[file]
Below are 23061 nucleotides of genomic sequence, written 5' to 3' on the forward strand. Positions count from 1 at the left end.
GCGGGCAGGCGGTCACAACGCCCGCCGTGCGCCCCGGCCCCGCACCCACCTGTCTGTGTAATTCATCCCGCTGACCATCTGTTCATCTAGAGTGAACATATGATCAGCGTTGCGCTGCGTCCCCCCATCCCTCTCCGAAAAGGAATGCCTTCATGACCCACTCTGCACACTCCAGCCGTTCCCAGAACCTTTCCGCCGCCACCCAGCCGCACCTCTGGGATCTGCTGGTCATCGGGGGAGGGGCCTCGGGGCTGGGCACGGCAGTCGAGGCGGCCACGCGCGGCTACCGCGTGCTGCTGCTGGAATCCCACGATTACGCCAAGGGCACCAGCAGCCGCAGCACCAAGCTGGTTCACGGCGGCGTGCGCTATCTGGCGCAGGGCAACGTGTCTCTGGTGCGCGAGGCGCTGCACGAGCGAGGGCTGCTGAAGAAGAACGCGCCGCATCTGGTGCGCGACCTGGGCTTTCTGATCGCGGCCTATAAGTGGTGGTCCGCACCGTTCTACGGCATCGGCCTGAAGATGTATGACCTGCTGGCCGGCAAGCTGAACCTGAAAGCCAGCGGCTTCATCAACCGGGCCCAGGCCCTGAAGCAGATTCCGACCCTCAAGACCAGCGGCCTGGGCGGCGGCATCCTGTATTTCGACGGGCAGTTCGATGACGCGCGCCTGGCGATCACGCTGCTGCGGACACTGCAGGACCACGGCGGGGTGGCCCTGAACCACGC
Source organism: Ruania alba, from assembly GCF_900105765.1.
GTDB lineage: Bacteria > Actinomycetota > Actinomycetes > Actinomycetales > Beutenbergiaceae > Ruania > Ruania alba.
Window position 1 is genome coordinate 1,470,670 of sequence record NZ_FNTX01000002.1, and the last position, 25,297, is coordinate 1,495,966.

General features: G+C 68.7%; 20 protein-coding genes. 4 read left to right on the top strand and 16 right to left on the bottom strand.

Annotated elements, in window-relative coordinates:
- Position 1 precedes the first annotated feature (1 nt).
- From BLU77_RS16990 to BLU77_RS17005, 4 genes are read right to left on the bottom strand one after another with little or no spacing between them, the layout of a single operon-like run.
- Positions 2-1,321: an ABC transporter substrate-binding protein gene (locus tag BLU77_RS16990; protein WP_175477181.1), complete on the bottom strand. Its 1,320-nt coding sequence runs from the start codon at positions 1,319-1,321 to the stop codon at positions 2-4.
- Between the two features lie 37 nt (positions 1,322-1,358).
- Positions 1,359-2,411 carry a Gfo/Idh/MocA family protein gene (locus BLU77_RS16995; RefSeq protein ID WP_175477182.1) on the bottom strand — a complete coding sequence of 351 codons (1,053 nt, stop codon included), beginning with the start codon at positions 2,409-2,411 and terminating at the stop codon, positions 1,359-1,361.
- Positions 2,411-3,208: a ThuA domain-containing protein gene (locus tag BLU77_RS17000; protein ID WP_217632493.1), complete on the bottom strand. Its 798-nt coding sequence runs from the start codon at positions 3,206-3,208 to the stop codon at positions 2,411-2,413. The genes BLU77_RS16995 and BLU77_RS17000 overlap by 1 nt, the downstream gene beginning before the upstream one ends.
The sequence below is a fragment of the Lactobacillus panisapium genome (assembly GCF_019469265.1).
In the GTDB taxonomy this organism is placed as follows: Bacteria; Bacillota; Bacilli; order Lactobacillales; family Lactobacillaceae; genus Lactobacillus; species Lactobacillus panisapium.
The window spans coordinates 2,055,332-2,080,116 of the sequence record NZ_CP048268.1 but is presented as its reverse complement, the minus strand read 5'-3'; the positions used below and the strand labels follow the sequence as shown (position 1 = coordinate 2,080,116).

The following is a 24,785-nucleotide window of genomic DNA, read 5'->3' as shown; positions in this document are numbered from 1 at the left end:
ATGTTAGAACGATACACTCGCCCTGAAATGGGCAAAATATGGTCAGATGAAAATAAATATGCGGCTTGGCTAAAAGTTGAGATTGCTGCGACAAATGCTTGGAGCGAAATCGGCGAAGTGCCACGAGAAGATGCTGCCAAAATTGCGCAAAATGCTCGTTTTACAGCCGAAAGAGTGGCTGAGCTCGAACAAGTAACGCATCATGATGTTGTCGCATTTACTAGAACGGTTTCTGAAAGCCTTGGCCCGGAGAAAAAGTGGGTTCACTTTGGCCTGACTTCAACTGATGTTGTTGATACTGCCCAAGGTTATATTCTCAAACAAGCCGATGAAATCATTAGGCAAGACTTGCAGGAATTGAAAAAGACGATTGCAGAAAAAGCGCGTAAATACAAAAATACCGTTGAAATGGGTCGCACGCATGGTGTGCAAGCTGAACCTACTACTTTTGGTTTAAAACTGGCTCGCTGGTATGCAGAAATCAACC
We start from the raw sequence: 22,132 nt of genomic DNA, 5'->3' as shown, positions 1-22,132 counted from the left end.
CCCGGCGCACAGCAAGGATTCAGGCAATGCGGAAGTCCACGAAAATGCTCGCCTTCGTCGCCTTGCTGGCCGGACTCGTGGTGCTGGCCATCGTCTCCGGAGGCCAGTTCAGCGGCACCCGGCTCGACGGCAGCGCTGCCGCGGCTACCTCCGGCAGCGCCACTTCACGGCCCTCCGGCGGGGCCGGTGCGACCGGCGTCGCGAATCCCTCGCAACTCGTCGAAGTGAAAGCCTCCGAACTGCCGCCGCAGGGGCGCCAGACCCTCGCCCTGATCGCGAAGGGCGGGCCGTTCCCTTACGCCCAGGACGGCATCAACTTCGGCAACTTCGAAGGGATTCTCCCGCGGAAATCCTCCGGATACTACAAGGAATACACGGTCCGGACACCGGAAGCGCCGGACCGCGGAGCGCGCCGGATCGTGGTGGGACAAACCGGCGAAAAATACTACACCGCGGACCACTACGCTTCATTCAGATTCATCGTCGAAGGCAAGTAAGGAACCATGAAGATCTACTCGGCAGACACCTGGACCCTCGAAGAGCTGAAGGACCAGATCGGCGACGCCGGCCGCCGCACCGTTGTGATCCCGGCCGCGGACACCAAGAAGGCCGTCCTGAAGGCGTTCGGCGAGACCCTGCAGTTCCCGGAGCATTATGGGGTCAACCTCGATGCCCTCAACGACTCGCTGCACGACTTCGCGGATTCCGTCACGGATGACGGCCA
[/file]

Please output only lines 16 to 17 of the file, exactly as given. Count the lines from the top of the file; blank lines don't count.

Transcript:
The window spans coordinates 2,055,332-2,080,116 of the sequence record NZ_CP048268.1 but is presented as its reverse complement, the minus strand read 5'-3'; the positions used below and the strand labels follow the sequence as shown (position 1 = coordinate 2,080,116).

The following is a 24,785-nucleotide window of genomic DNA, read 5'->3' as shown; positions in this document are numbered from 1 at the left end: